Cardinality Estimation And String Splits

Dan Holmes points out a quirk of estimated row counts with CLR-based functions:

That is an enormous amount of data.  What if you needed to sort that?  What if you joined this to another table or view and a spool was required.  What it it was a hash join and a memory grant was required?  The demand that this seemingly innocuous statement placed on your server could be overwhelming.

The memory grant could create system variability that is very difficult to find.  There is a thread on MSDN that I started which exposes what prompted this post.  (The plan that was causing much of the problem is at this link.)

It’s important to keep in mind the good enough “big round figures” that SQL Server uses for row estimation when stats are unavailable (e.g., linked server to Hive or a CLR function like in the post).  These estimates aren’t always correct, and there are edge cases like the one in the post in which the estimates will be radically wrong and begin to affect your server.

Related Posts

Join Elimination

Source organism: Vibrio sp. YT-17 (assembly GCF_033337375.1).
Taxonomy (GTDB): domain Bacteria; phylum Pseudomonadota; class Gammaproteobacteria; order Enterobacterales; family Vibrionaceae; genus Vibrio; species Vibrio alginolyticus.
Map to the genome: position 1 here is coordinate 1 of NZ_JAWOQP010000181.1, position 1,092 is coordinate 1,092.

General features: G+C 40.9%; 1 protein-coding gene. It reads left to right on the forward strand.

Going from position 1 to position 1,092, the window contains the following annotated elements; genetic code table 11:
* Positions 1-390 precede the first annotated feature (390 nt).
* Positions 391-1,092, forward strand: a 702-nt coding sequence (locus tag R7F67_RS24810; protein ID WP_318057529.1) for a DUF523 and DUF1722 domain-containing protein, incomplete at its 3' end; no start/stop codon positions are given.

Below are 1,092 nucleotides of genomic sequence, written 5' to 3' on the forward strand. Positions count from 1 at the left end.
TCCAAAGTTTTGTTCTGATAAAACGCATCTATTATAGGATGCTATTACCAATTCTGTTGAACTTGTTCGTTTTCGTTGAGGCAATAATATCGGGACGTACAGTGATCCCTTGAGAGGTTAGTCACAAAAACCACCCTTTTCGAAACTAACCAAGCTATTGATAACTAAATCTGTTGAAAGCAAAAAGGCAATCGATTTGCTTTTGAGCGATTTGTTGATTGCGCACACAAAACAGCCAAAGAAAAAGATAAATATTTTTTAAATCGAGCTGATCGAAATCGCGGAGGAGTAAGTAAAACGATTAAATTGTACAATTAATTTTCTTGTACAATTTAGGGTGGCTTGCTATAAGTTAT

Lukas Eder has a nice post explaining different forms of automatic join elimination: We intended to fetch all customers and their addresses. But observe: We project only columns from the CUSTOMER table and we don’t have any predicates at all, specifically not predicates using the ADDRESS table. So, we’re completely ignoring any contributions from the ADDRESS table. We never really needed […]

Read More

The Pain Of Multi-Statement TVFs

Andy Mallon walks through a multi-statement table-valued function in Microsoft Dynamics CRM: Look at all those table-valued function calls! Followed immediately by a really expensive hash match. My Spidey Sense started to tingle. What is fn_GetMaxPrivilegeDepthMask, and why is it being called 30 times? I bet this is a problem. When you see “Table-valued function” as an operator […]

Read More


February 2016
« Jan Mar »